With Disney recently announcing a highly anticipated and somewhat out of the blue NFT platform, now more than ever is the time to ask ‘are NFTs dead?’
As we all know, the non-fungible spending spree of 2021 is now a thing of the distant past… to a point wherein the space has exceeded its limits of ridicule to now enter a void of forgottenness.
In turn, this has left OpenSea with thousands of redundant PFP projects, as well as thousands of degen trader portfolios that have plummeted to zero.
Are NFTs Dead? - The Current State of Affairs
Quite rightly, NFTs are seen as a prime example of high supply/demand levels not necessarily equating to high quality.
This is because most NFTs are nothing more than JPEGs and digital art pieces that possess zero utility beyond their cosmetic features…just take a look at NFT marketplaces such as OpenSea or Magic Eden to see for yourselves.
As you probably already know, such sentiment has been echoed across mainstream narratives ever since 2021 - i.e. the time in which the industry experienced its first bull run thanks to the cyclical and simultaneous skyrocket of the crypto space. Here, projects such as CryptoPunks - which, like Bitcoin (BTC) is the OG of the space - Bored Ape Yacht Club (BAYC), Doodles, and other ‘Blue-Chip’ projects shot into Web3 stardom.
Nonetheless, the NFT hype has most certainly plunged since the dawn of the bear market in April 2022, which is why as of today, the NFT market is void of any high-octane activity. In fact, this is something that pop culture magazine Rolling Stone recently referenced in its September 2023 headline “Your NFTs are actually — finally — totally worthless”.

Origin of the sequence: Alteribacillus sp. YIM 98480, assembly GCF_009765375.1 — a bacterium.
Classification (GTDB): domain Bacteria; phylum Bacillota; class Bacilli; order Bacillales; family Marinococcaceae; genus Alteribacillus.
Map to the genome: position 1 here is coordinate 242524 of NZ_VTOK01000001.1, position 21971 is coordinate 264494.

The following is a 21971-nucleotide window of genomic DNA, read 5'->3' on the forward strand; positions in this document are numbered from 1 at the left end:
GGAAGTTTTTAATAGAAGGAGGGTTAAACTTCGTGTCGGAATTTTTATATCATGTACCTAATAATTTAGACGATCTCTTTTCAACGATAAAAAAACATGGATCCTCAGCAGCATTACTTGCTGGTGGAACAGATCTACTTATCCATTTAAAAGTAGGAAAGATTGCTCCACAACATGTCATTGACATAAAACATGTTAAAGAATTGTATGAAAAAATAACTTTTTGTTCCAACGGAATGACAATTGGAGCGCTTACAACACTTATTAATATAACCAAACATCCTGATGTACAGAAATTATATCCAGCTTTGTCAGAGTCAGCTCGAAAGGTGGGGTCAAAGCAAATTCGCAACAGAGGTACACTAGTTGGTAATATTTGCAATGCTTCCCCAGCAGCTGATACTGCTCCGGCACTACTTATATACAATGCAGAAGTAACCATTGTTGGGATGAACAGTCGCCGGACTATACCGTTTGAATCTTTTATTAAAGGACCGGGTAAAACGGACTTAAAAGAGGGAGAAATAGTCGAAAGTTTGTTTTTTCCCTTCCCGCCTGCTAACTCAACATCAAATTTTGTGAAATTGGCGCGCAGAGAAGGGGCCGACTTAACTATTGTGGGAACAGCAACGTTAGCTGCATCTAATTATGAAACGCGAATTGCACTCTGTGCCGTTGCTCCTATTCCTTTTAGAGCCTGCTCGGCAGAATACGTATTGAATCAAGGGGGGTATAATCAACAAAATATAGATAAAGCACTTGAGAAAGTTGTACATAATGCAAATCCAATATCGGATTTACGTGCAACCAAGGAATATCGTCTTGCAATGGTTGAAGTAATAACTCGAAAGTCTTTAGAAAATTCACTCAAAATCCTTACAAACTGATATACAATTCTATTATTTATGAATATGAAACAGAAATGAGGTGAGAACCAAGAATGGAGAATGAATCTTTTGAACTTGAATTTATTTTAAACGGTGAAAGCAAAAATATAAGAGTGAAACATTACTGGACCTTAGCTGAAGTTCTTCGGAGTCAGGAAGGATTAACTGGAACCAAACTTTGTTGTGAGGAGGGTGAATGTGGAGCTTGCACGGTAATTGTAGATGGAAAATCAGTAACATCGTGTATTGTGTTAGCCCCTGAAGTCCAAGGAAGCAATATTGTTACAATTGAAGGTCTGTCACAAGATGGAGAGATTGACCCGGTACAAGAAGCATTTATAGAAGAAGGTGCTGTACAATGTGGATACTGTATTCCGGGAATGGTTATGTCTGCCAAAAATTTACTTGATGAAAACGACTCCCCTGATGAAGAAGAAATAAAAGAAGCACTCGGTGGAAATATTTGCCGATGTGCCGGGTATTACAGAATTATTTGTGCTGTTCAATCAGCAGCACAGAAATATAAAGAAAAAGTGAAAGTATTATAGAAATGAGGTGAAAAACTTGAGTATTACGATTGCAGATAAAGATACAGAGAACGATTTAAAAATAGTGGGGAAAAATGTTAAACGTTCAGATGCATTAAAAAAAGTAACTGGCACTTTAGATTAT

As provocative as such a statement may sound, there may lie some truth in it. This is because the corresponding article went on to reveal how 95% of all NFTs in existence are essentially worth nothing, and that today’s weekly NFT trade volumes are only 3% of what it was in August 2021.
Whilst the specific figures provided in such articles may be up for debate, its core message is undoubtedly coherent with the reality of today…which is that the NFT industry is in a deep, deep recession.
Blue Chip NFTs
Even during the peak of the bull market - wherein Blue-Chip collections such as Bored Ape Yacht Club (BAYC) and CryptoPunks achieved and sustained floor prices that exceeded £100,000 - the NFT space still garnered a healthy load of ridicule from outsider onlookers.
As of today, the same two projects - which essentially are the Bitcoin and Ethereum equivalents of the NFT world - perhaps warrant even more ridicule, as their floor prices have sunken to around $60,000 and $120,000 respectively… two figures that look good in isolation, however bearish when compared to their 2021/2022 heights.
Additionally, other leading Blue-Chip projects such as Moonbirds and Doodles have faced even harsher declines. For example, Moonbirds’ current floor price of $4,200 is a drastic drop from its all-time-high (ATH) of $115,500, whilst Doodles’ $4,200 floor price is considerably less than its ATH of around $50,000.